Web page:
Coarctation of the aorta has been associated with increased thoracic aortic stiffness in adolescents and young adults. However, the effects of different therapeutic strategies on aortic stiffness in a young population is unknown. This study aimed to non-invasively assess aortic stiffness between different repair or intervention strategies in patients with coarctation of the aorta. Forty-nine coarctation patients who underwent either surgery (n = 26), balloon angioplasty (n = 14), or stent implantation (n = 12), and 26 age- and size-matched normotensive healthy controls underwent evaluation of thoracic aortic stiffness and flow hemodynamics via phase-contrast cardiac magnetic resonance. In children who had undergone surgical repair or balloon angioplasty, ascending aortic stiffness was increased when measured via pulse wave velocity (PWV) when compared to normal controls (all P < 0.05). Furthermore, ascending aortic distensibility and relative area change (RAC) was significantly lower in surgically and balloon treated groups (both P < 0.01). Stiffness (PWV), distensibility, and RAC in the ascending aorta were not statistically different between stented patients and controls. The ascending aorta of children following surgical repair or balloon angioplasty demonstrated signs of elevated stiffness, whereas those treated by stent implantation showed no difference in stiffness markers when compared to normal controls.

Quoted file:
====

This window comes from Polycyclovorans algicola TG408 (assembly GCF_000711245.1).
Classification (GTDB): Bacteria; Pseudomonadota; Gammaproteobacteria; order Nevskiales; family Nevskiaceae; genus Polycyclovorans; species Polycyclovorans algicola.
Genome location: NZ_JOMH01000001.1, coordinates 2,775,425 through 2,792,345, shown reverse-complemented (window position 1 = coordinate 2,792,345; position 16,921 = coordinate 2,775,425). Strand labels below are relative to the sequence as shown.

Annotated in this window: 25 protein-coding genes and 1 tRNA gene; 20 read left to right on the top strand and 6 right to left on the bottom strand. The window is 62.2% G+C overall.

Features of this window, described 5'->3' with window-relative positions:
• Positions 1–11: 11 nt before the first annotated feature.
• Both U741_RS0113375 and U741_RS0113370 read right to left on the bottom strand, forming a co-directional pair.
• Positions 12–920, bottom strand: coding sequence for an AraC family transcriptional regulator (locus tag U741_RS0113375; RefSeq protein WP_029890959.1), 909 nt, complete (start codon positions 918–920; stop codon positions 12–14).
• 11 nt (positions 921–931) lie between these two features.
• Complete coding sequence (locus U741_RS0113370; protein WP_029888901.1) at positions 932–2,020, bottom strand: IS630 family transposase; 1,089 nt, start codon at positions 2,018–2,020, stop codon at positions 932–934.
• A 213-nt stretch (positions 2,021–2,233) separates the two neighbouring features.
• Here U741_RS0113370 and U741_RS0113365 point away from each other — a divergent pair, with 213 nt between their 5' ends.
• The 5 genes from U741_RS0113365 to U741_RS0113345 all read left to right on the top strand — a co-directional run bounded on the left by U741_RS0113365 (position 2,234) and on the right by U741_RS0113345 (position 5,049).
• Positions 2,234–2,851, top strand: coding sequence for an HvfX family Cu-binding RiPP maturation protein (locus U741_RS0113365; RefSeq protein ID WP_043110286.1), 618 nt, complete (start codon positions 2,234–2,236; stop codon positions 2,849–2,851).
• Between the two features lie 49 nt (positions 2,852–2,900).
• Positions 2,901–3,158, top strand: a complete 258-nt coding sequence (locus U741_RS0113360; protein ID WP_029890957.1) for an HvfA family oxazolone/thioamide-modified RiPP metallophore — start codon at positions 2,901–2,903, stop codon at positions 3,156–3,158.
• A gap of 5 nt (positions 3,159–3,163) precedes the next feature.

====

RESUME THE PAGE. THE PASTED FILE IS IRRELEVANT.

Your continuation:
- Aortic coarctation
- Flow imaging
ASJC Scopus subject areas
- Radiology Nuclear Medicine and imaging
- Cardiology and Cardiovascular Medicine